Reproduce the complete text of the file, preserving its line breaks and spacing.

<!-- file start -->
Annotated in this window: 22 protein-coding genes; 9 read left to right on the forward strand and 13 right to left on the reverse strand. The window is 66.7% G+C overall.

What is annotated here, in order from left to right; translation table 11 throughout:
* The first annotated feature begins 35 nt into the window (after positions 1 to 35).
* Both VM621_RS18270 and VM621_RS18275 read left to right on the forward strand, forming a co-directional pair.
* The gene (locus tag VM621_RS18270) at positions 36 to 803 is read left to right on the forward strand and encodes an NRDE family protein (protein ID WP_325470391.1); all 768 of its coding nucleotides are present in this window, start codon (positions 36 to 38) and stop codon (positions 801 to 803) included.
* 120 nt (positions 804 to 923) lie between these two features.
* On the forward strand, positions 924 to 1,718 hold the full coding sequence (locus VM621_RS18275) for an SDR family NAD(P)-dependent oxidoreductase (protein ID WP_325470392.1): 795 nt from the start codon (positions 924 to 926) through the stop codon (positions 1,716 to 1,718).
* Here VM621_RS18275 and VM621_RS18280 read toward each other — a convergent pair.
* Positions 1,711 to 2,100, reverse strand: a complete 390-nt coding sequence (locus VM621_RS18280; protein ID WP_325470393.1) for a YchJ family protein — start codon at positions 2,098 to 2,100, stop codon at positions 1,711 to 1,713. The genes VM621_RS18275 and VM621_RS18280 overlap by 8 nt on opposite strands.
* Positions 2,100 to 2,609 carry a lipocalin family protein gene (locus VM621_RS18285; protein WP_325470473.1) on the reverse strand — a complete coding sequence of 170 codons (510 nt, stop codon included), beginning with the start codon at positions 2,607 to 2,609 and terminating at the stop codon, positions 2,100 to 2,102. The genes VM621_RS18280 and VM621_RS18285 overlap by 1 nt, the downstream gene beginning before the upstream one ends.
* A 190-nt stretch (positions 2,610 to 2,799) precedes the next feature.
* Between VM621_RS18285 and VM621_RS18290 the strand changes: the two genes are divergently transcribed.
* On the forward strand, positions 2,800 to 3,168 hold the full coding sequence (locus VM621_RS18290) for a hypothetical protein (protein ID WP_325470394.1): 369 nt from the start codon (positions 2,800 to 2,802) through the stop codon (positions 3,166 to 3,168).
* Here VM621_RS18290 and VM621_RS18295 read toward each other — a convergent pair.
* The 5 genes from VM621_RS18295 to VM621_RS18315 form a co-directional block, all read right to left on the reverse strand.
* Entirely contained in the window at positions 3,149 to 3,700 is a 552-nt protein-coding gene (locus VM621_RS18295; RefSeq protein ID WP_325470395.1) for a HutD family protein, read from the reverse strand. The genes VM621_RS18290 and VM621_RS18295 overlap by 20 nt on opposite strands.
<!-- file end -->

Annotated in this window: 22 protein-coding genes; 9 read left to right on the forward strand and 13 right to left on the reverse strand. The window is 66.7% G+C overall.

What is annotated here, in order from left to right; translation table 11 throughout:
* The first annotated feature begins 35 nt into the window (after positions 1 to 35).
* Both VM621_RS18270 and VM621_RS18275 read left to right on the forward strand, forming a co-directional pair.
* The gene (locus tag VM621_RS18270) at positions 36 to 803 is read left to right on the forward strand and encodes an NRDE family protein (protein ID WP_325470391.1); all 768 of its coding nucleotides are present in this window, start codon (positions 36 to 38) and stop codon (positions 801 to 803) included.
* 120 nt (positions 804 to 923) lie between these two features.
* On the forward strand, positions 924 to 1,718 hold the full coding sequence (locus VM621_RS18275) for an SDR family NAD(P)-dependent oxidoreductase (protein ID WP_325470392.1): 795 nt from the start codon (positions 924 to 926) through the stop codon (positions 1,716 to 1,718).
* Here VM621_RS18275 and VM621_RS18280 read toward each other — a convergent pair.
* Positions 1,711 to 2,100, reverse strand: a complete 390-nt coding sequence (locus VM621_RS18280; protein ID WP_325470393.1) for a YchJ family protein — start codon at positions 2,098 to 2,100, stop codon at positions 1,711 to 1,713. The genes VM621_RS18275 and VM621_RS18280 overlap by 8 nt on opposite strands.
* Positions 2,100 to 2,609 carry a lipocalin family protein gene (locus VM621_RS18285; protein WP_325470473.1) on the reverse strand — a complete coding sequence of 170 codons (510 nt, stop codon included), beginning with the start codon at positions 2,607 to 2,609 and terminating at the stop codon, positions 2,100 to 2,102. The genes VM621_RS18280 and VM621_RS18285 overlap by 1 nt, the downstream gene beginning before the upstream one ends.
* A 190-nt stretch (positions 2,610 to 2,799) precedes the next feature.
* Between VM621_RS18285 and VM621_RS18290 the strand changes: the two genes are divergently transcribed.
* On the forward strand, positions 2,800 to 3,168 hold the full coding sequence (locus VM621_RS18290) for a hypothetical protein (protein ID WP_325470394.1): 369 nt from the start codon (positions 2,800 to 2,802) through the stop codon (positions 3,166 to 3,168).
* Here VM621_RS18290 and VM621_RS18295 read toward each other — a convergent pair.
* The 5 genes from VM621_RS18295 to VM621_RS18315 form a co-directional block, all read right to left on the reverse strand.
* Entirely contained in the window at positions 3,149 to 3,700 is a 552-nt protein-coding gene (locus VM621_RS18295; RefSeq protein ID WP_325470395.1) for a HutD family protein, read from the reverse strand. The genes VM621_RS18290 and VM621_RS18295 overlap by 20 nt on opposite strands.